Finally, developing countries will find it advantageous to pool their scientific, technological, and educational resources with those of other, similar countries because few of them have enough skilled scientists and engineers and resources to make many breakthroughs alone. They must be receptive to the importation of new technologies, whether through foreign direct investment, joint ventures, or licensing from other countries. The ability to share resources and identify opportunities for technology transfer will depend on the establishment and maintenance of communications, transport, and personal links among countries.
Obstacles to the universal adoption of biotechnology projects and products are cultural, educational, economic, governmental, and infrastructural in nature. If, for example, difficulties are encountered in delivering agricultural products to market, no change in the qualities of those products will overcome the infrastructural problems. In other words, there is no reason to introduce genetically engineered apples that ship better in a region where the apples rot on the trees because they cannot be shipped to market.
- RITA COLWELL
It is one thing to recognize that the information and technology desired are available, but it is quite another to gain access to them. That will require that the developing countries strengthen their linkages with the rest of the world by investing in the infrastructure needed to receive and transfer information. In this undertaking, partnerships are key: between research institutions in developed and developing countries, between domestic and foreign firms, and between research institutions and the private sector.
The physical infrastructure needed to support connectivity includes computers and telecommunications hardware and software (including connections to the Internet and World Wide Web) and reliable supporting power and communications networks, as well as the transportation basics-roads, airports, navigation. A modern information and communications infrastructure will provide up-to-date technical information and publications and will allow instant communication among scientists around the world. Technical information services linked to worldwide information networks can distribute knowledge quickly and cheaply to the productive sectors. Thanks to satellites, the developing world can leapfrog immediately to advanced telecommunications capabilities, bypassing the long road already traveled by the industrialized world.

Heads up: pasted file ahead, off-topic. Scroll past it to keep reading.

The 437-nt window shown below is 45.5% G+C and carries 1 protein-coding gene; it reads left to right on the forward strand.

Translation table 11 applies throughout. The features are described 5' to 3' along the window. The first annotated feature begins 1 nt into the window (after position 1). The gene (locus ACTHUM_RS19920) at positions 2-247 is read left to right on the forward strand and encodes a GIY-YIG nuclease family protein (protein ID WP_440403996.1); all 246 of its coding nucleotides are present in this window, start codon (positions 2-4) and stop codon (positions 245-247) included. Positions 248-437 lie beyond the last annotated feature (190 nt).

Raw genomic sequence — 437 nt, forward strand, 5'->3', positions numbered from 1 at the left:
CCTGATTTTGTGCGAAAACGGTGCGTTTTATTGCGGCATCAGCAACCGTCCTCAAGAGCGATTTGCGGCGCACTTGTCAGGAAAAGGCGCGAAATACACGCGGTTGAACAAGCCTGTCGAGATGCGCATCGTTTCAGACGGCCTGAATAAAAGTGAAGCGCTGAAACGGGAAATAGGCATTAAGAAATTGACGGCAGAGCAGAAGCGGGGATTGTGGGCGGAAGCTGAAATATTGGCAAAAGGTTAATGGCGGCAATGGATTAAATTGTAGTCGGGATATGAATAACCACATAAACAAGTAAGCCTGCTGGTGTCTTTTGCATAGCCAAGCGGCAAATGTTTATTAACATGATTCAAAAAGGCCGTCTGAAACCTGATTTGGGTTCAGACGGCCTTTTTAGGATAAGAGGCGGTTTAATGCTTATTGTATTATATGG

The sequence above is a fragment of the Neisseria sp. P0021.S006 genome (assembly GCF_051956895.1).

Direct international links between firms are important vehicles of technology transfer. The observed correlation between exporting and growth in productivity arises partly because exporting is an extremely effective source of learning. Foreign direct investment provides not only capital but also technology, management, access to global networks of information, and access to markets. Strategic alliances-between foreign and domestic firms in joint ventures and between domestic firms in the same or related industries-create pathways for the transfer of knowledge. In addition, much technology is transferred through informal means-copying, reverse engineering, reading technical journals, attending foreign conferences and trade fairs, and hiring foreigners with technological expertise.
But how do the users of technology channel their feedback to the generators of knowledge? The establishment of linkages between networks of research laboratories and the private sector will facilitate such feedback. Clusters of research-production-marketing activities, such as applied research parks or university-industry parks, would serve to better link research to production and the marketing of the results. Rather than dispersing assets, such parks can offer synergistic concentrations of knowledge workers and facilities.
In the agricultural sector, much technology transfer occurs horizontally - farmer to farmer. In industrialized countries, many farmers use electronic networks and other modern information technologies to make this process more effective. This would likely work in developing countries as well, thereby facilitating technology transfer among farmers and strengthening their linkages with markets and price information. In the education sector, electronic networking could put teachers in contact with one another, provide classroom materials from domestic or international sources, as well as give both teachers and students hands-on experience in using communications technology.